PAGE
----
I was going to write this column about how I had worked election day and nights in years past, and how I spent this year’s election and its aftermath in front of the living room television, remote and laptop in hand, my tuches leaving an indentation in a comfortable chair.
But the reply I received to a question intended for another piece prompted a rewrite.
I wrote on Nov. 14, 2016, that Jewish supporters of Hillary Clinton were “sitting a sort of shiva, mourning the death of an ideal, their vision of America,” while supporters of Donald Trump “presumably were toasting with ‘mazel tov cocktails’” (a malapropism used by a Trump surrogate).
Going back to it, I like the way that column read and found parts to be relevant four years later.
“Clinton’s true believers are struggling to understand the societal forces behind Trump’s stunning victory and the motivations of his supporters, people with whom they feel little in common and, if honest, with whom relatively few have meaningful conversation,” I wrote.
So, four years later, are those who were sitting shiva now dancing the hora?
One thing is for sure: Many of those who voted for Joe Biden regard those who backed Trump as “people with whom they feel little in common, and if honest, with whom relatively few have meaningful conversation.”
So, aside from Biden’s pledge to be the president of all Americans, those who voted for him and those who didn’t, is there any hope for, if not national unity, at least reasonable efforts toward healing a rift that grows even wider and deeper — including within the Jewish community?
I put the question to Rabbi Laurence Rosenthal of the Ahavath Achim Synagogue, who also is president of the Atlanta Rabbinical Association.
“It isn’t the job of the president or any elected official to ‘unite’ us,” Rosenthal replied. “It’s our job.” The good news is that, “We Jews are uniquely poised to be partners in this healing process because of the vast spiritual and ritual resources at our disposal.”
He offered the following four items. (These are his words, lightly edited.)
Le’Shon Hara: We must stop calling each other dumb, idiots and racists. We might be all those things, but this language isn’t helpful and only leads to further division. People have the right to their thoughts and questions. When we create spaces where somebody is yelled at for sharing a point of view, asking a question, or sharing their fear and anxiety, we push them further into silos that will not only entertain those ideas but grow them and manipulate them.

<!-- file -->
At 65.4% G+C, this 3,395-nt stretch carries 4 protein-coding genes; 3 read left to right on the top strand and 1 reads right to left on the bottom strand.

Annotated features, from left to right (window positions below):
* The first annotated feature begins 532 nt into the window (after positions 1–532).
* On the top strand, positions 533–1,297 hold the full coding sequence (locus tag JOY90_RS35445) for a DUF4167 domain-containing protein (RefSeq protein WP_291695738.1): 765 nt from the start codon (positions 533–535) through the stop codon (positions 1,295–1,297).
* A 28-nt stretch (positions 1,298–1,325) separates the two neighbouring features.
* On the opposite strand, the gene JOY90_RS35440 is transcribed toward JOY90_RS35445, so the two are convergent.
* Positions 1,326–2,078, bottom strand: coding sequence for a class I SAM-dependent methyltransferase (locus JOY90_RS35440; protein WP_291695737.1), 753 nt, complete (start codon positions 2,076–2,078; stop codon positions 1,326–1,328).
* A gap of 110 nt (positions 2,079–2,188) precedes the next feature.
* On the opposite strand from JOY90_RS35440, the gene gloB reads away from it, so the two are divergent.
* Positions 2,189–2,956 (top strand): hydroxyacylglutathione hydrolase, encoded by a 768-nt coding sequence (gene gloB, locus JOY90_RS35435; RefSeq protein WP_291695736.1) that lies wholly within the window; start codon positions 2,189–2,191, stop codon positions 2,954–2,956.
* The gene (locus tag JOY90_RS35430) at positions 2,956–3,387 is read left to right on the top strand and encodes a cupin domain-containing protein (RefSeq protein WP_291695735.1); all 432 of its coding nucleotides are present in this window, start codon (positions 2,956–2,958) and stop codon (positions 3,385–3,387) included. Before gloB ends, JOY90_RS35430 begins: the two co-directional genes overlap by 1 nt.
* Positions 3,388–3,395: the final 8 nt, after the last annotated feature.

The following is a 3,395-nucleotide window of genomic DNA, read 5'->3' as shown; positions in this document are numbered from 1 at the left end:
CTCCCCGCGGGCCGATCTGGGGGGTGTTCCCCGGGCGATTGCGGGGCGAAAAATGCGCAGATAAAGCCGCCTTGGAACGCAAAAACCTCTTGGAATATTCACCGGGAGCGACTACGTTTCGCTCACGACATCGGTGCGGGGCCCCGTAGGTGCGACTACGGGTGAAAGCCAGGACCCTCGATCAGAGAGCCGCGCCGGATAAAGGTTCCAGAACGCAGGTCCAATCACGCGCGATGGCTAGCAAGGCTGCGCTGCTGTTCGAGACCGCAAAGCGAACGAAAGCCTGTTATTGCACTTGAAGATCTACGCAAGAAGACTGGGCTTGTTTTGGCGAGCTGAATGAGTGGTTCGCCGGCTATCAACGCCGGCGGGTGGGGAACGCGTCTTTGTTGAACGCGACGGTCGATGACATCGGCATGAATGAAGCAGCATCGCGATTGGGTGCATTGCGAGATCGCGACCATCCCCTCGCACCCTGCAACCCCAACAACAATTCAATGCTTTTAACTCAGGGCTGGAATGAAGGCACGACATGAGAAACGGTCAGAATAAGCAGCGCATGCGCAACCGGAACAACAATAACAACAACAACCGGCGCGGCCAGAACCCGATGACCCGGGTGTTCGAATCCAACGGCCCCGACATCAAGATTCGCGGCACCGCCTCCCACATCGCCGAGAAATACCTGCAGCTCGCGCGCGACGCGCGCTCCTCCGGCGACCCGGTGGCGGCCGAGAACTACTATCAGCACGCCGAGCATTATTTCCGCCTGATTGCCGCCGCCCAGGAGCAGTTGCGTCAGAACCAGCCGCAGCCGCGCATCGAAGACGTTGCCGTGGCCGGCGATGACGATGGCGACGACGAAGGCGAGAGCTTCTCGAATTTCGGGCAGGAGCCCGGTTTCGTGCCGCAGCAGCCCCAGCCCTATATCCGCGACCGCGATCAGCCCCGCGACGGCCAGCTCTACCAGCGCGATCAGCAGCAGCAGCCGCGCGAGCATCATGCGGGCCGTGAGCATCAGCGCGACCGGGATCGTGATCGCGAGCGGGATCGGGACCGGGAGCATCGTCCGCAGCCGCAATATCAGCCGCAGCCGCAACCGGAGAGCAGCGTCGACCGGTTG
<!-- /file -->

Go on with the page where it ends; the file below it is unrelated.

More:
Shema: We must be better listeners. And not just listen for the inflammatory statements so we can rebut and show off our own talking points, but to hear past people’s fears, resentment and frustration and get to the real issue. Will this be easy? No! Will it work all the time? No! But listening [only] when it serves us isn’t listening.
B’Tzelem Elohim: We need to stop seeing [those with whom we disagree] as the enemy, assuming people’s behavior simply because they hold a point of view. Each person on this planet is created in the image of God. Just because they hold up a sign or attach a bumper sticker to their car doesn’t mean that they hold all the vile and hateful things that you have in your mind about that statement or political character. As we learn in “Pirkei Avot,” [The Ethics of Our Fathers] “judge all men with the scale weighted in his favor.”
Introspection: Jewish prayer has many moments of introspection into which we find and connect with something greater than ourselves. The verb for prayer in Hebrew is written in the reflective verb form, which means that “to pray” in Hebrew means, literally, “to pray oneself” or, better understood [as] “to judge oneself.” We need more moments of introspection where we turn off the 24-hour news and ask some of the larger questions about ourselves and others.
Rosenthal concluded his prescription saying, “These are just a few of a treasure trove of concepts that can help our society heal and unite. The first step is to find the partners in this quest from all stripes – religious, atheists, humanists, secularists, etc., and start by hearing what ideas and concepts from their traditions and/or sacred rituals they want to employ for healing and see how we can work together to bring it about.”
From the rabbi’s mouth to all of our ears.